The meaning of the Treat Collective, a virtual bake shop launched by three Los Angeles–based besties in December 2020, has layers. First, as in, “It is a total treat to work together!” says cofounder Ari Vena ’94, who was freshman roommates with Betsy Seder ’94, and in the band Sidemouse freshman year with Diana Hyman Winters ’94. Then there are the actual treats, like delicious and inventive shortbread, Seder’s specialty, and tender Japanese milk bread from Winters. . . .
Since opening the doors to its second location 10 years ago on Rose Avenue in Venice, Café Gratitude has been a consistent favorite for diners—and judging by its success, it’s not just vegans who enjoy the plant-based bites.
Among the highlights are the eye-catching names given to every dish, such as I Am Bountiful or I Am Humble for mains and bowls, and I Am Illuminated or I Am Infinite for smoothies. Another is the huge variety of organic dishes, from sandwiches and salads and starters to smoothies and sweets.
Fortunately, Café Gratitude pushed through the pandemic while plotting some impressive changes, the most recent being a new wine and beverage program courtesy of Los Angeles sommelier Taylor Grant, who is also the founder of Salutay Wine Club, leader of operations for TRESOMM Winery, and plays guitar in jam sessions with her friends, The Champagne Supernovas. …
One of the first things that diners will notice at Herbie Burger is that the vegan takeout joint’s picturesque burgers are made with mushrooms and black beans, a special recipe from founder Peter Williams.
“My wife [Erin Harnisch] and I noticed vegan menu items trending toward factory-produced meat replacements and away from house-made items,” said Williams of the inspiration to open his concept in a ghost kitchen in Culver City.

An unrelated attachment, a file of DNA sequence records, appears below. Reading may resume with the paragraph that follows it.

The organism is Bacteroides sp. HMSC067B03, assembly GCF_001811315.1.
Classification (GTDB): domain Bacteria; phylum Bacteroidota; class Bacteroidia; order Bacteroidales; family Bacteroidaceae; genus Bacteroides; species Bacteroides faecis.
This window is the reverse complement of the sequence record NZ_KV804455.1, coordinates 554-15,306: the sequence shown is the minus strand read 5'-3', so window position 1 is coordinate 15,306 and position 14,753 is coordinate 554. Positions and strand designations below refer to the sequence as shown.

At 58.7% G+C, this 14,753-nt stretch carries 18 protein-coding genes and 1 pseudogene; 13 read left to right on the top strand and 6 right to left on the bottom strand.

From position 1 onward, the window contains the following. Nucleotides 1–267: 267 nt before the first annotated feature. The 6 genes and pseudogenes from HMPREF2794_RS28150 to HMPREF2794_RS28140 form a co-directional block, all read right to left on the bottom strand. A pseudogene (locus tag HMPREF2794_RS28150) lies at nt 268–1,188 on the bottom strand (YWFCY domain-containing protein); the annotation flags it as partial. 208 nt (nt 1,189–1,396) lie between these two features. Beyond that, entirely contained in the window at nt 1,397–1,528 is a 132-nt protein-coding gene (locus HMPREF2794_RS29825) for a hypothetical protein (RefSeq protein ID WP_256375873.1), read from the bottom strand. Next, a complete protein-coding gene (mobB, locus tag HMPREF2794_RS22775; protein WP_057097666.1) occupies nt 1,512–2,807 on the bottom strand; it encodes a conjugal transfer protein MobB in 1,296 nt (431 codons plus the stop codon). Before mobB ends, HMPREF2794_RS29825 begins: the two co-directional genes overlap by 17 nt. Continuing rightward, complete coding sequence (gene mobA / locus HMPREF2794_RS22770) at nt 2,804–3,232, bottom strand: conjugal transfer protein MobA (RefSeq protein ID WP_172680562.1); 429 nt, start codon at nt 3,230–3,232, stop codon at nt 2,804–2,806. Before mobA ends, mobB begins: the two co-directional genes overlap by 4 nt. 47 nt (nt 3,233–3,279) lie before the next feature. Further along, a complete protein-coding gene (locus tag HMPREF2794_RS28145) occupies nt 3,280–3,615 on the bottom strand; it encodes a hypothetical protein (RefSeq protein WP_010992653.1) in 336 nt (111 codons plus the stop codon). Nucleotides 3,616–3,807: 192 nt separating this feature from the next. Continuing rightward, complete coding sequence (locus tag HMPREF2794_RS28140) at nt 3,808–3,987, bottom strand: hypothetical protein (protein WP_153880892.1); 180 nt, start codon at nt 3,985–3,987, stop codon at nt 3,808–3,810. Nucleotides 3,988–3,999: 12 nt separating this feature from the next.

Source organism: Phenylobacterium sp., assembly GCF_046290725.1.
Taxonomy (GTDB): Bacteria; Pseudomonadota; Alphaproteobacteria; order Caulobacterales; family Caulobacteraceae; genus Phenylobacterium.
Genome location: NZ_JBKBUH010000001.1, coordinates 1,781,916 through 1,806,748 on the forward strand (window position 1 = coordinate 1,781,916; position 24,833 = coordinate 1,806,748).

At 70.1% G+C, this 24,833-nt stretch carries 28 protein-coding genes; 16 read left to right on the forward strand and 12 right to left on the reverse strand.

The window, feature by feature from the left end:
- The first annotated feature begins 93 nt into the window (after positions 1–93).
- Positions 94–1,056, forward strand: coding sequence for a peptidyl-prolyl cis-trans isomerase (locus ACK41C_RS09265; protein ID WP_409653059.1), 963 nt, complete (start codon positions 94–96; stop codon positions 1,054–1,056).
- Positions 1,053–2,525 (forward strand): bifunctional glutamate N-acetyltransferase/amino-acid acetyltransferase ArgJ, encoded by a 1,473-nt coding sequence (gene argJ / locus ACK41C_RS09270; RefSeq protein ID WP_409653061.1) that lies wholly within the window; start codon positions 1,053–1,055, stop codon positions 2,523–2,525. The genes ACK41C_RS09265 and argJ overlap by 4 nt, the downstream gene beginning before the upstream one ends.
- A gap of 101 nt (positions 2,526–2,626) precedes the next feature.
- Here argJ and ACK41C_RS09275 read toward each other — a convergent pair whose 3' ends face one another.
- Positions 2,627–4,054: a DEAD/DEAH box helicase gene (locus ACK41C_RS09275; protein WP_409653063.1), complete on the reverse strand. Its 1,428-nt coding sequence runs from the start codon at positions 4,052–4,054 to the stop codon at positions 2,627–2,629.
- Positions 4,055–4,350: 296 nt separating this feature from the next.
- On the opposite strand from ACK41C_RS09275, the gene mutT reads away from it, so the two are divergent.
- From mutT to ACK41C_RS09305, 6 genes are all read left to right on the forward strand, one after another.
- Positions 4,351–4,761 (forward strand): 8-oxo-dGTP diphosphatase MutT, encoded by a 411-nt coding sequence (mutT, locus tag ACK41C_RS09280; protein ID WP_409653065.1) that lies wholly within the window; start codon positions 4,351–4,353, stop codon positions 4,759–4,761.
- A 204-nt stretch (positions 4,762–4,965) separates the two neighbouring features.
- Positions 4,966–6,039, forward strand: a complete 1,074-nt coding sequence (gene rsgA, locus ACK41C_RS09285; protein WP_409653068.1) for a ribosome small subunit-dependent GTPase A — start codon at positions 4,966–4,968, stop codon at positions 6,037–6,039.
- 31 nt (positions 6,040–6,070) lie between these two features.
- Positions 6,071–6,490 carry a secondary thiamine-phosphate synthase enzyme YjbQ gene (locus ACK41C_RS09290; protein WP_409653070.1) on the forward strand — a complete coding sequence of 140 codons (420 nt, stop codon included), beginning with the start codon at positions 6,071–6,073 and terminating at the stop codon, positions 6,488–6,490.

“While we have nothing against products like Impossible and Beyond, and we consume them from time to time, we found ourselves craving veggie burgers and plant-based ‘chicken’ products with fewer, less processed ingredients.”
Williams’ mini cooking space is at the very end of Selmaraine Drive, where a never-ending rotation of Grubhub, UberEats and DoorDash drivers saunter up to the window to grab their deliveries. Customers can also order at the window from a tablet, and Williams has seen his walk-up orders grow from one when he opened on Aug. 1 to 10 orders in recent days. …
Most nights, Platform in Culver City is packed with diners, shoppers and people watchers. The community shopping center on Washington Boulevard buzzes with the pulsing energy of a college campus or popular mall food court. After a three-month stint as Little Fiish in a pop-up space, Fiish has expanded and joined the swarm of eateries that makes Platform so appealing.
“We were also lucky that there is a lack of sushi restaurants in the area so it was a well-received concept,” said Chef Colin Whitbread, a professional-surfer-turned-chef who previously ran a catering business in Los Angeles and San Diego for more than 15 years.
“The local community has been so supportive of the new space,” Whitbread said. …
In 2017, N’ice Cream fell into Omid Torkian’s lap, metaphorically.
As his wife Elaheh (or Ellie as people call her) tells it, they had been looking to jump into the restaurant business. More specifically, Omid was looking for a business for her to nurture — and she just happened to be pregnant with their third child.
N’ice Cream’s previous owner was looking to sell the Playa Vista location, and the Torkians saw the perfect opportunity to “start small and get the ball rolling,” Ellie says.
After opening in February 2017, Ellie conducted what would be the first revamp of the shop. She upgraded the vibe to a bright and pastel interior, added a refrigerated section with fresh fruit, and put her skills as a former art teacher to work by designing their mascot, Mrs. N’ice Cream, who is painted on the wall and smiles at customers.
They also expanded the types of soft serve they offered beyond strictly gelato or frozen yogurt. …
Mark Meyuhas and Bruce Horwitz are quite deliberate when they pick a street on which to open a restaurant. In 2009, they launched The Tasting Kitchen on Abbot Kinney, serving contemporary Italian with a focus on farm to table. And in Fall 2021 they opened Ghisallo, a wood-fired pizza kitchen on Santa Monica’s Ocean Park Boulevard.